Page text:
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Gonorrhea increased by 17% in Europe, with 89,000 cases in 2017

updated 25.04.2018 18:03:44 CET

Madrid, 25 April (EUROPA PRESS) –

After 2016, the number of cases of gonorrhea increased by 17% in the European Union (EU) and European Economic Area (EEA) countries, with more than 89,000 diagnoses confirmed in 2017, say more of 240 per day, according to data from the European Center for Disease Prevention and Control (ECDC, for its acronym in English).

The increase in 2017 continues with the general trend of the last decade in which 20 of the 28 EU / EEA countries that have registered data have increased in the number of cases of gonorrhea. Since 2008, in France and Portugal, cases have multiplied by six, while Denmark and Ireland already have more than three times as many confirmed cases.

After a small decline in 2016, gonorrhea notifications increased again in most of the 27 countries they reported in 2017. Some countries have seen a significant increase of over 40%, such as Finland and Sweden. With 558,155 cases confirmed between 2008 and 2017, gonorrhea is the second most commonly reported sexually transmitted infection in the EU / EEA after chlamydia (more than 3.8 million reported cases over the same period).

Men who have sex with men (MSM) account for almost half of the cases of gonorrhea (47%) in 2017. The increase in cases reported between 2016 and 2017 (from 9.5 to 11 per 100,000 inhabitants) is "worrying," as "untreated gonorrhea can cause pelvic inflammatory disease or cause infertility," warns the European organism.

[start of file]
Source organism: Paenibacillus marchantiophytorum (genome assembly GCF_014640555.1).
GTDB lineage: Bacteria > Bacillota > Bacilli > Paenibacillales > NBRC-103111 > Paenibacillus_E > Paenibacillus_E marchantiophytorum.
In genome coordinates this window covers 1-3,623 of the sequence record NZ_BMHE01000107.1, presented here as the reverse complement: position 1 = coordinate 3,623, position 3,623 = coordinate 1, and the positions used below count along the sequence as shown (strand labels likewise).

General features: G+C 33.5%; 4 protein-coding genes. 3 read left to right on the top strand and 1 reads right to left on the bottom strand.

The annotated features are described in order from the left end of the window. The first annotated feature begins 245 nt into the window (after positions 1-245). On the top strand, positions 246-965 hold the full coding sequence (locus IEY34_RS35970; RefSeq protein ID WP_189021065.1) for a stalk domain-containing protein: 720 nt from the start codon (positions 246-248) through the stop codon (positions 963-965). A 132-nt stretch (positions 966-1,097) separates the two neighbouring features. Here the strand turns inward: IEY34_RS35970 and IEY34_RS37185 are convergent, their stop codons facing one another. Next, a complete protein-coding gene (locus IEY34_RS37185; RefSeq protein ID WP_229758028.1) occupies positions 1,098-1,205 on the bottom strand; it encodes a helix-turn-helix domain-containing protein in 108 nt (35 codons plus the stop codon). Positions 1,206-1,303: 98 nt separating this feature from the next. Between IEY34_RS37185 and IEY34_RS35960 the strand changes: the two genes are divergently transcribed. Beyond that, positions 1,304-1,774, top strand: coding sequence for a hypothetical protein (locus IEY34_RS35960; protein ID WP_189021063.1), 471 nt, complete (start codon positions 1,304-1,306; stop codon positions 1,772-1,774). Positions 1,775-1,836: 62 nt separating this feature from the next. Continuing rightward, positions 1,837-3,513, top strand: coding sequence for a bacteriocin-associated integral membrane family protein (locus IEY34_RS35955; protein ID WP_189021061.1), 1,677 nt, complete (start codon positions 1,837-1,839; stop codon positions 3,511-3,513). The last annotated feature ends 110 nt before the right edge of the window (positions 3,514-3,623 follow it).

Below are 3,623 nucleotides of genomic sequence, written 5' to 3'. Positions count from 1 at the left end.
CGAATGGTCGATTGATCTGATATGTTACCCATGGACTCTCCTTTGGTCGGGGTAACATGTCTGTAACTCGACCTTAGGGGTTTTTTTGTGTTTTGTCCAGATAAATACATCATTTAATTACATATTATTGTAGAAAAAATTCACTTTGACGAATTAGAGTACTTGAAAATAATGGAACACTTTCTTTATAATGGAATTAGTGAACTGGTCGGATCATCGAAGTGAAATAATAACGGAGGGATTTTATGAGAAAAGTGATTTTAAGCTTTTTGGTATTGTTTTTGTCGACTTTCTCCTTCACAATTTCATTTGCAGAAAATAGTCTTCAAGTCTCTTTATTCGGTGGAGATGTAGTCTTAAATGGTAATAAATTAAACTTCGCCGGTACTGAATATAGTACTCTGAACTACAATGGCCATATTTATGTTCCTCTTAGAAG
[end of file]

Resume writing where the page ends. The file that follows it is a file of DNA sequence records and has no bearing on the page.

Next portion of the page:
As a result, the rate of gonorrhea infections varies considerably across Europe, from less than 1 to 75 cases per 100,000 inhabitants, and the highest rates in Northern Europe. Although this variation may be linked to real differences in the incidence of gonococcal infection, it is likely that they will be influenced by different testing policies and methods, healthcare systems and access to services, as well as reporting and monitoring structures.

"People still have sex with new and casual partners without condoms, which facilitates the transmission of an infection that is more resistant to the usual antibiotic treatment options. We must bear in mind that the figures we see do not even show the true magnitude of the gonorrhea epidemic in Europe, many infections are not diagnosed due to lack of symptoms or limited access to diagnosis or simply not communicated, "the expert said. ECDC Gianfranco Spiteri.

Earlier this year, the results of the European antimicrobial surveillance program for gonorrhea demonstrated resistance to Neisseria gonorrhoeae resistance to azithromycin, which compromises the recommended dual therapy with ceftriaxone and azithromycin.

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